Children with disabilities are less likely to be enrolled in school in low- and middle-income countries in Asia and beyond. Further, in most school systems in these countries, children with disabilities are not identified as having a disability and thus do not receive necessary support, even when the country has an inclusive policy education. Reports and studies indicate gaps in the identification of children with disabilities in school systems, gaps in teacher professional development and support, and a lack of specialized materials and resources.
This desk review aims to provide critical information to policymakers and practitioners in US Agency for International Development (USAID) focal countries in Asia on the landscape of inclusive education for children with disabilities.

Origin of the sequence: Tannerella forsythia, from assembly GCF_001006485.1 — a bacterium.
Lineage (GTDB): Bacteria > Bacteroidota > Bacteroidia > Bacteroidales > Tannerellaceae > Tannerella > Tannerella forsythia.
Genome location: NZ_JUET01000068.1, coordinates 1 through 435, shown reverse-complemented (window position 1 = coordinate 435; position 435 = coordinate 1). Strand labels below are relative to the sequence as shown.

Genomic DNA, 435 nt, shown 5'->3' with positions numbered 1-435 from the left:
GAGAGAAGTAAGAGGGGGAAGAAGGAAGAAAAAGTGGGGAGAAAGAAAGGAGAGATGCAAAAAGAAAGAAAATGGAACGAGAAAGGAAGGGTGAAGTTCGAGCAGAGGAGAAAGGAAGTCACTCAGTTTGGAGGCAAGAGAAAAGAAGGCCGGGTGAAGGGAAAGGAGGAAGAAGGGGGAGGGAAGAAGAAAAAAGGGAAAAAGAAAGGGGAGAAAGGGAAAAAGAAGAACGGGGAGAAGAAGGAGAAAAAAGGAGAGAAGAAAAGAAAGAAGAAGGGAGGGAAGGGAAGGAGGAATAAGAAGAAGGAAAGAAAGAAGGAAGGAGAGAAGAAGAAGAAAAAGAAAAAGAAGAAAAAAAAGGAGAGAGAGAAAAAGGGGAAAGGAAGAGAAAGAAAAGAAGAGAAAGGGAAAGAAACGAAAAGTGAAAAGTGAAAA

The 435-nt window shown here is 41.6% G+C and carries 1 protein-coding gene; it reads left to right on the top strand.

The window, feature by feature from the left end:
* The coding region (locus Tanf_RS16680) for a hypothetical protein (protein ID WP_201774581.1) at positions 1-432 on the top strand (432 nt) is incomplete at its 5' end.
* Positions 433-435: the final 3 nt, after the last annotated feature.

Four main sets of research questions guide this desk review:
1) What are the disability prevalence rates in USAID-supported countries across Asia, and where do gaps exist in available data on students with disabilities?
2) What are the primary and secondary school completion rates of children with disabilities?
3) What policies exist, how do they vary across countries in USAID-supported countries in Asia, and are they being effectively implemented?
4) What is the education landscape for children with disabilities in USAID-supported Asian countries? What interventions to date have shown promise in improving aspects of inclusive education for children with disabilities, and what are the costs associated with implementing such programs?